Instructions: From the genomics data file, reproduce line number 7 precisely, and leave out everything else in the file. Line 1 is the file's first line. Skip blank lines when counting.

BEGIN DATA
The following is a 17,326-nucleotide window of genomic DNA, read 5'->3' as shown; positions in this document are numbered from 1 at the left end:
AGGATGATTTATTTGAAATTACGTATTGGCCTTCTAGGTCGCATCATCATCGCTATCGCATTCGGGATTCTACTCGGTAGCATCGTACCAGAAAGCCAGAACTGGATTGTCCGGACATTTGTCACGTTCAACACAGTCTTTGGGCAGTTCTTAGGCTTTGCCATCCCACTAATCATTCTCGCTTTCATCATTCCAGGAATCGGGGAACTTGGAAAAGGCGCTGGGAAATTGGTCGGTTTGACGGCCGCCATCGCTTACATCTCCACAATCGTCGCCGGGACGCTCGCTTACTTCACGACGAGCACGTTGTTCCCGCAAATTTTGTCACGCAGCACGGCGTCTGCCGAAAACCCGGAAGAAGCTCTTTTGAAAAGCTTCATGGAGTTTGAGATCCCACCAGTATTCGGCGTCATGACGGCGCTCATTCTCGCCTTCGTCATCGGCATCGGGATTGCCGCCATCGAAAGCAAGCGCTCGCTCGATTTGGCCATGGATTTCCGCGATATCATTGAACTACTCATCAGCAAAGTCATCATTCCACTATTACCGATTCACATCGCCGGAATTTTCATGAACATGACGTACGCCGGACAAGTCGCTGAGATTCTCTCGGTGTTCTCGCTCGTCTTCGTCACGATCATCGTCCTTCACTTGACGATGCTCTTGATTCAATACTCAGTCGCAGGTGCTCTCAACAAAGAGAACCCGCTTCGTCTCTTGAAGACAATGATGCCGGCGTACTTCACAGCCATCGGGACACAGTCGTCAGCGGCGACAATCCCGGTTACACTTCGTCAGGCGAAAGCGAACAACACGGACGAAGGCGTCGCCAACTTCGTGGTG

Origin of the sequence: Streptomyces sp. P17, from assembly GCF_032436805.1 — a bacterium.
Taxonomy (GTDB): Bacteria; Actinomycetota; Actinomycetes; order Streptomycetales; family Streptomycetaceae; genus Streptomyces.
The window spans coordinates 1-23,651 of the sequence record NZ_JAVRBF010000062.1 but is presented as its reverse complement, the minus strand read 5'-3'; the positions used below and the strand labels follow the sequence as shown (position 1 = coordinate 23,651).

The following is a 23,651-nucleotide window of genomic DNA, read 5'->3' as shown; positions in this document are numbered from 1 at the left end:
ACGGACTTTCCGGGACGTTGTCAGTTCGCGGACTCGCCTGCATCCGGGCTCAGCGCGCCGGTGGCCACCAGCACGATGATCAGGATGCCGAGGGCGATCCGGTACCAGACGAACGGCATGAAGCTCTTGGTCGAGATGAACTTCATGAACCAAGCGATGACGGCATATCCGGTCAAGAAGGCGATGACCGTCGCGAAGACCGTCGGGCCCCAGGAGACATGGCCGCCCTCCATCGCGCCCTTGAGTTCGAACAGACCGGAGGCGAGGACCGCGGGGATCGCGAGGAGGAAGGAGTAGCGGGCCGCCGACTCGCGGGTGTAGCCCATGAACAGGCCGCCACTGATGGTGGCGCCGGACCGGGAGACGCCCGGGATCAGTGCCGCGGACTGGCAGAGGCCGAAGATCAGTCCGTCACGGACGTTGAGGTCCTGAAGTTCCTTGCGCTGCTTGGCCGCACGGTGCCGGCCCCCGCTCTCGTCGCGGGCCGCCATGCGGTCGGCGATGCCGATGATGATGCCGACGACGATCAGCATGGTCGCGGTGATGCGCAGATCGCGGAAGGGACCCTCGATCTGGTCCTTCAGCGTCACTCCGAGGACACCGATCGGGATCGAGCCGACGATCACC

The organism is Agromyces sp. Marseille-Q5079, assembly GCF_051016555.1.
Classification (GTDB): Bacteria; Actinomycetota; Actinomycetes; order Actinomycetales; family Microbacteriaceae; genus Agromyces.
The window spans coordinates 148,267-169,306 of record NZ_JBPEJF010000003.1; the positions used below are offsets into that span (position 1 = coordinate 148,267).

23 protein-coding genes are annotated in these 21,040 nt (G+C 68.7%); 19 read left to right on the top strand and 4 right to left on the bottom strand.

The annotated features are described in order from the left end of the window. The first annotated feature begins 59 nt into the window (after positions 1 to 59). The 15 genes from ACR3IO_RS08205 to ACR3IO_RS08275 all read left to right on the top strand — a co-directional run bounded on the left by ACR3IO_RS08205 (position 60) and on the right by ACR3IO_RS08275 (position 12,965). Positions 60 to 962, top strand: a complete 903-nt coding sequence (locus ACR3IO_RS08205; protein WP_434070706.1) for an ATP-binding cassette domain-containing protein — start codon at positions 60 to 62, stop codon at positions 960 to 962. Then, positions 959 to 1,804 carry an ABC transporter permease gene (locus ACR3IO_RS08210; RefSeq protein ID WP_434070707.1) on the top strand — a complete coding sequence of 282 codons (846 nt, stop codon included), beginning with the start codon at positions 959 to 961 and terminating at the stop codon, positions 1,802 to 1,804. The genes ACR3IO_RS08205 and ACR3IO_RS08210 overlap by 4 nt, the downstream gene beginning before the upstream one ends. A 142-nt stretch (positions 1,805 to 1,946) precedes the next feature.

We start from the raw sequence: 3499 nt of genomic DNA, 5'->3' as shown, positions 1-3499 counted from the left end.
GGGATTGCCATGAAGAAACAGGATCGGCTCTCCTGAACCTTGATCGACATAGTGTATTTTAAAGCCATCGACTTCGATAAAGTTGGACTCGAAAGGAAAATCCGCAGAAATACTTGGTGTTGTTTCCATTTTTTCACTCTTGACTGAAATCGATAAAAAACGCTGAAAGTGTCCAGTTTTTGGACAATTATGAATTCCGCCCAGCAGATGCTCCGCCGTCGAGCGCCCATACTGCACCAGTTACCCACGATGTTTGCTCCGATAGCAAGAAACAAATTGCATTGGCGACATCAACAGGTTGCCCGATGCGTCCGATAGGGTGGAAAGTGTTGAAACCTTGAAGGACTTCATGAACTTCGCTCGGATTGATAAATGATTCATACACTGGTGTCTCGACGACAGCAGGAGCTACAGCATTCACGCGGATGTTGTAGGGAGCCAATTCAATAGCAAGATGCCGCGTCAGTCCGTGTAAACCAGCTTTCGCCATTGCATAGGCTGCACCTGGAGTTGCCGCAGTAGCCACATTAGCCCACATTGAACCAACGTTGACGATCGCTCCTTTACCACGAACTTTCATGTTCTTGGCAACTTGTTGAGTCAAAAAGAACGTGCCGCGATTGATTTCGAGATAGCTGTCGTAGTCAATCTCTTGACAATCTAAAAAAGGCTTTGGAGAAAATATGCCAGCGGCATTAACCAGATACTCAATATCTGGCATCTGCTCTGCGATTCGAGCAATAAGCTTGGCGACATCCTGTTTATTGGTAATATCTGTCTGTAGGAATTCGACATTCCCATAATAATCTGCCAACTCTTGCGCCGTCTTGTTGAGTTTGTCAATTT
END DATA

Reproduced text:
ACGGACTTTCCGGGACGTTGTCAGTTCGCGGACTCGCCTGCATCCGGGCTCAGCGCGCCGGTGGCCACCAGCACGATGATCAGGATGCCGAGGGCGATCCGGTACCAGACGAACGGCATGAAGCTCTTGGTCGAGATGAACTTCATGAACCAAGCGATGACGGCATATCCGGTCAAGAAGGCGATGACCGTCGCGAAGACCGTCGGGCCCCAGGAGACATGGCCGCCCTCCATCGCGCCCTTGAGTTCGAACAGACCGGAGGCGAGGACCGCGGGGATCGCGAGGAGGAAGGAGTAGCGGGCCGCCGACTCGCGGGTGTAGCCCATGAACAGGCCGCCACTGATGGTGGCGCCGGACCGGGAGACGCCCGGGATCAGTGCCGCGGACTGGCAGAGGCCGAAGATCAGTCCGTCACGGACGTTGAGGTCCTGAAGTTCCTTGCGCTGCTTGGCCGCACGGTGCCGGCCCCCGCTCTCGTCGCGGGCCGCCATGCGGTCGGCGATGCCGATGATGATGCCGACGACGATCAGCATGGTCGCGGTGATGCGCAGATCGCGGAAGGGACCCTCGATCTGGTCCTTCAGCGTCACTCCGAGGACACCGATCGGGATCGAGCCGACGATCACC